Benedict meets with Irish bishops over abuse scandal

The bishops of Ireland wrapped up their meeting with Pope Benedict today regarding the sex-abuse scandal in that country. The Holy See has released an official statement about the closed-door meeting:

For his part, the Holy Father observed that the sexual abuse of children and young people is not only a heinous crime, but also a grave sin which offends God and wounds the dignity of the human person created in his image. While realizing that the current painful situation will not be resolved quickly, he challenged the Bishops to address the problems of the past with determination and resolve, and to face the present crisis with honesty and courage.

He also expressed the hope that the present meeting would help to unify the Bishops and enable them to speak with one voice in identifying concrete steps aimed at bringing healing to those who had been abused, encouraging a renewal of faith in Christ and restoring the Church’s spiritual and moral credibility.

The Holy Father also pointed to the more general crisis of faith affecting the Church and he linked that to the lack of respect for the human person and how the weakening of faith has been a significant contributing factor in the phenomenon of the sexual abuse of minors. He stressed the need for a deeper theological reflection on the whole issue, and called for an improved human, spiritual, academic and pastoral preparation both of candidates for the priesthood and religious life and of those already ordained and professed.

Some survivor groups are, perhaps predictably, already saying that the results of the meeting are inadequate:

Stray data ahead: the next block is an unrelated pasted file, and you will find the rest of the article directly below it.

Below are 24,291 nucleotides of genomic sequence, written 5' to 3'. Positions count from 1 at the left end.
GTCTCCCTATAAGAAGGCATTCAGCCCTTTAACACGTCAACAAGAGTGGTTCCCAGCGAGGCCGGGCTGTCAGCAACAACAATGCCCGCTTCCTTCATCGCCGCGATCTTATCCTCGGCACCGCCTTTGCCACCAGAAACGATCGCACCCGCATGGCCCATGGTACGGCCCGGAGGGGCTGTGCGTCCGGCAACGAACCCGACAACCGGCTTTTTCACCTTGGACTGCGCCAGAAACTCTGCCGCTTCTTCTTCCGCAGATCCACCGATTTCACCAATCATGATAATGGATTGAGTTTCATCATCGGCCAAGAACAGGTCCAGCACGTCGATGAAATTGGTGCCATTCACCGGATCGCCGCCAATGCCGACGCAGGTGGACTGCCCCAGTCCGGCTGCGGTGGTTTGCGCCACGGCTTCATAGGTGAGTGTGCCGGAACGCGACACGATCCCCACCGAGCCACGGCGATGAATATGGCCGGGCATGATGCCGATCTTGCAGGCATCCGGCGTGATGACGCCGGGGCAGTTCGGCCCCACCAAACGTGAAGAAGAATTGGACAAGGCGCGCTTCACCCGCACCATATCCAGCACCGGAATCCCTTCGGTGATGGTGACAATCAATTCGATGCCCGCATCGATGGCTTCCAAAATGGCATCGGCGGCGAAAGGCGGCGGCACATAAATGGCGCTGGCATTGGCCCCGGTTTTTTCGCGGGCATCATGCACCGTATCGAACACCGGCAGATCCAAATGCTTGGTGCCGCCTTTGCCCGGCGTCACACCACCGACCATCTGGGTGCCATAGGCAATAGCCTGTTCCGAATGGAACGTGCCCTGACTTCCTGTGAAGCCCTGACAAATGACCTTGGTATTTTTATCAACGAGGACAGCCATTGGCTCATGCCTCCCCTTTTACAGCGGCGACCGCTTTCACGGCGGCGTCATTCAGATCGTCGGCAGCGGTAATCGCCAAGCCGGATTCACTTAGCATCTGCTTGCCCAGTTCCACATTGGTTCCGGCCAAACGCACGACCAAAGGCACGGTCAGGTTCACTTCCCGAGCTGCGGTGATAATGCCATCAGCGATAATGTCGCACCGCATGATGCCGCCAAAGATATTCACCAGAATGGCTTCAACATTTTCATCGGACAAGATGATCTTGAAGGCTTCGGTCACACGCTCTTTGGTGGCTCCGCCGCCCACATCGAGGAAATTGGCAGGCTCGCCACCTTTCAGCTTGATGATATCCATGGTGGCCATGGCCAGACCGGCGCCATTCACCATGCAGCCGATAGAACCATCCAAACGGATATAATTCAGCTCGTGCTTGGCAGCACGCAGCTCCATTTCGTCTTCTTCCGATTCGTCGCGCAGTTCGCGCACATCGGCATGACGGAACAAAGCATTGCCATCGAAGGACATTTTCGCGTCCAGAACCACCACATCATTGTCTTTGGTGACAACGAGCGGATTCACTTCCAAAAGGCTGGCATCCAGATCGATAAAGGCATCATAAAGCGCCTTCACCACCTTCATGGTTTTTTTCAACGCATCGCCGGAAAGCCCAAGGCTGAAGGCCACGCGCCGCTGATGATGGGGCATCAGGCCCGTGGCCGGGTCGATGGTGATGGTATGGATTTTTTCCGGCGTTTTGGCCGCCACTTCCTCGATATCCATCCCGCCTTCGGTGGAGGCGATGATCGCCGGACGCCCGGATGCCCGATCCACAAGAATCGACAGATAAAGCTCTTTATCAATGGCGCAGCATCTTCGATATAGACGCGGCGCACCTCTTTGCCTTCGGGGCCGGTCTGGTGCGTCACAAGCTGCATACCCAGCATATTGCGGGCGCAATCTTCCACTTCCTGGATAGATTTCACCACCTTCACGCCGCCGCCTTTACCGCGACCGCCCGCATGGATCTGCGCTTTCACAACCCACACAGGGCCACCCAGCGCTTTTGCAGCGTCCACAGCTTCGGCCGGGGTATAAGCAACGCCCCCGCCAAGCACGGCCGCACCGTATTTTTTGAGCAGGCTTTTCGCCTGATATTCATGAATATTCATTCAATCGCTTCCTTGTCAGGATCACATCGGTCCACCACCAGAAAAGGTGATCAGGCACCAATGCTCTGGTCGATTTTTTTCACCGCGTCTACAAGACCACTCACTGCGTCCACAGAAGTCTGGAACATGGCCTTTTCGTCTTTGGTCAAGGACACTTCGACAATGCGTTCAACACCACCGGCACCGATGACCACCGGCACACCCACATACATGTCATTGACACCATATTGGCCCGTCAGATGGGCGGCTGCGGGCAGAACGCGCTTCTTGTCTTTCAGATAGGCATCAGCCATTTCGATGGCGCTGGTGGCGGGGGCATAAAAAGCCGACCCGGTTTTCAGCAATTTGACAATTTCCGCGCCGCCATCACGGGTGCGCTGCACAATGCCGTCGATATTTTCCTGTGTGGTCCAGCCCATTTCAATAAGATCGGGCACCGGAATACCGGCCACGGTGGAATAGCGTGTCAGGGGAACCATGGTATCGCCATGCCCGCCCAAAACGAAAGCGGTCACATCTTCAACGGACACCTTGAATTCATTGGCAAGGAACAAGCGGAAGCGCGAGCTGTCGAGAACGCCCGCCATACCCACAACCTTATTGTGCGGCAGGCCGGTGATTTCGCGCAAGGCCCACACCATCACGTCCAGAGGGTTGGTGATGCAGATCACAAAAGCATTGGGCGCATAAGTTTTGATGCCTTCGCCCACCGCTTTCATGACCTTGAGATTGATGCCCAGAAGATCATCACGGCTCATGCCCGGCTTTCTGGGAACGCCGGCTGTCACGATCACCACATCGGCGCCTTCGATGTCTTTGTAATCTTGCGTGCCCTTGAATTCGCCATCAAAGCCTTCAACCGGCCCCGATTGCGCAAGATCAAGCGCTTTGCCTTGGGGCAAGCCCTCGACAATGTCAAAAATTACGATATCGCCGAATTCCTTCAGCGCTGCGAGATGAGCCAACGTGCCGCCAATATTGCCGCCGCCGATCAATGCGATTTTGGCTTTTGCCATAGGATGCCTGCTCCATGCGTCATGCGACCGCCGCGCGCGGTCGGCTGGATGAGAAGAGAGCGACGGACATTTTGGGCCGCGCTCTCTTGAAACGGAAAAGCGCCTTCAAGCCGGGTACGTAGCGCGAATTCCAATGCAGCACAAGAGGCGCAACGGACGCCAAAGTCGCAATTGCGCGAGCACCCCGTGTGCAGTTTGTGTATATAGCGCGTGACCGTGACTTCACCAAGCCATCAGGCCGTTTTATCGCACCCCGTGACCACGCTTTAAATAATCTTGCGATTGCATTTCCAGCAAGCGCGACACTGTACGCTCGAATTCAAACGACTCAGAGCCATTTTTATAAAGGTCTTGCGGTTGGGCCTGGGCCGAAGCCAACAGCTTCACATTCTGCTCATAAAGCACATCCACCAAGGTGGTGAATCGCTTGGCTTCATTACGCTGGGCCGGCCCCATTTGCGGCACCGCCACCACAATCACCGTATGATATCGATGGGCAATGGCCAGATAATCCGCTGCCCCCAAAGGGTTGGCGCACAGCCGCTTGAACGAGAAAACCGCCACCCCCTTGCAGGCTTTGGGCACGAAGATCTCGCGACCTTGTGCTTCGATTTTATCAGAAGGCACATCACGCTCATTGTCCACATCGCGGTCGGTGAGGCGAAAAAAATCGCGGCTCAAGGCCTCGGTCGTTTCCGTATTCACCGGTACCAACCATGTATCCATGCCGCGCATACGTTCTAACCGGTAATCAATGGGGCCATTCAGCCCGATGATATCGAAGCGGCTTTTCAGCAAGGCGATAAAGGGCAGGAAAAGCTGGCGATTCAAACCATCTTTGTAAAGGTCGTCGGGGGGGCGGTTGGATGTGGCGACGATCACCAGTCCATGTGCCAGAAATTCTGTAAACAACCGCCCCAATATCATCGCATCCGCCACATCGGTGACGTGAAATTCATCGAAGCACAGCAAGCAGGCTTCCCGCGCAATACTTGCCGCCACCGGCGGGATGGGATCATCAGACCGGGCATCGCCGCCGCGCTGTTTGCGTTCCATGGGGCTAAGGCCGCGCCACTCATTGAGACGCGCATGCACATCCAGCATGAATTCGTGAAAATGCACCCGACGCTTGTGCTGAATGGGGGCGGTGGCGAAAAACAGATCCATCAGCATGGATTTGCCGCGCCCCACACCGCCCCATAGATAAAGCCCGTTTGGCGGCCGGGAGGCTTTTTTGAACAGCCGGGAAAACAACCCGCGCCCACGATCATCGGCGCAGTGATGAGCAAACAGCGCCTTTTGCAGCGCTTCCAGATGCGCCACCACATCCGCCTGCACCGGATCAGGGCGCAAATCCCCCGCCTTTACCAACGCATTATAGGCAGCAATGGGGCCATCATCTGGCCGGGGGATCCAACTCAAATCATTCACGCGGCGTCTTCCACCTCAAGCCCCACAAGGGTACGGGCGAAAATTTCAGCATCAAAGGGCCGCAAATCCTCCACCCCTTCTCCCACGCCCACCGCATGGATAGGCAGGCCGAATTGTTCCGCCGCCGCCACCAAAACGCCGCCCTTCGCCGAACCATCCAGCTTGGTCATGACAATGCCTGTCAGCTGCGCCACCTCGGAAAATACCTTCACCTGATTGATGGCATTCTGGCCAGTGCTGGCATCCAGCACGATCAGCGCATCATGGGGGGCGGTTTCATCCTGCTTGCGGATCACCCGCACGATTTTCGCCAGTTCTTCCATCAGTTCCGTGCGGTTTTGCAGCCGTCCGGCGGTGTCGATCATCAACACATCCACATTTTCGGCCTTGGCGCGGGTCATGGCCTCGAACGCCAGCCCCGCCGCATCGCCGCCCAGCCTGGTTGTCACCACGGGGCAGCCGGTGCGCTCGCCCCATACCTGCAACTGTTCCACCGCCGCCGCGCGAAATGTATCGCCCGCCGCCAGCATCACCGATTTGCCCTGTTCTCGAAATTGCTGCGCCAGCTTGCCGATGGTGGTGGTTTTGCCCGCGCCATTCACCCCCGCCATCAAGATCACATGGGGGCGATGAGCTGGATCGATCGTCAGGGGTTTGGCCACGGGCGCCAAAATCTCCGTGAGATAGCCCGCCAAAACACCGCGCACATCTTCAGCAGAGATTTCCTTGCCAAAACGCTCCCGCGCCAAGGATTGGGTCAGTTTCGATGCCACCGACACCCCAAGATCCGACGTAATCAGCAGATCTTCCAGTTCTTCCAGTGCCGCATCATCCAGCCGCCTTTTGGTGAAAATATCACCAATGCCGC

A US-based abuse survivors’ group has criticised the outcome of the meeting between Pope Benedict and the Irish diocesan bishops that was held today. Barbara Blaine, president of the Survivors Network of those Abused by Priests, said it was “heart-breaking” that the resignation of bishops was not even discussed at the meeting.

“Words come easy to Vatican officials, who time and time again tell us they’re allegedly upset about clergy sex crimes and cover-ups,” she said. “But if they were as upset as they claim about clergy sex crimes and cover-ups, there would be more than just words.”

She said the resignation of bishops would not suddenly fix everything but it would be a long-overdue, tangible step in the right direction.

Granted, some of these survivor groups have been criticized for being too extreme in their demands, but is it fair to say that, in general, more was needed from the meeting than what is contained in the Vatican’s statement?

 

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Margaret Cabaniss is the former managing editor of Crisis Magazine. She joined Crisis in 2002 after graduating from the University of the South with a degree in English Literature and currently lives in Baltimore, Maryland. She now blogs at SlowMama.com.

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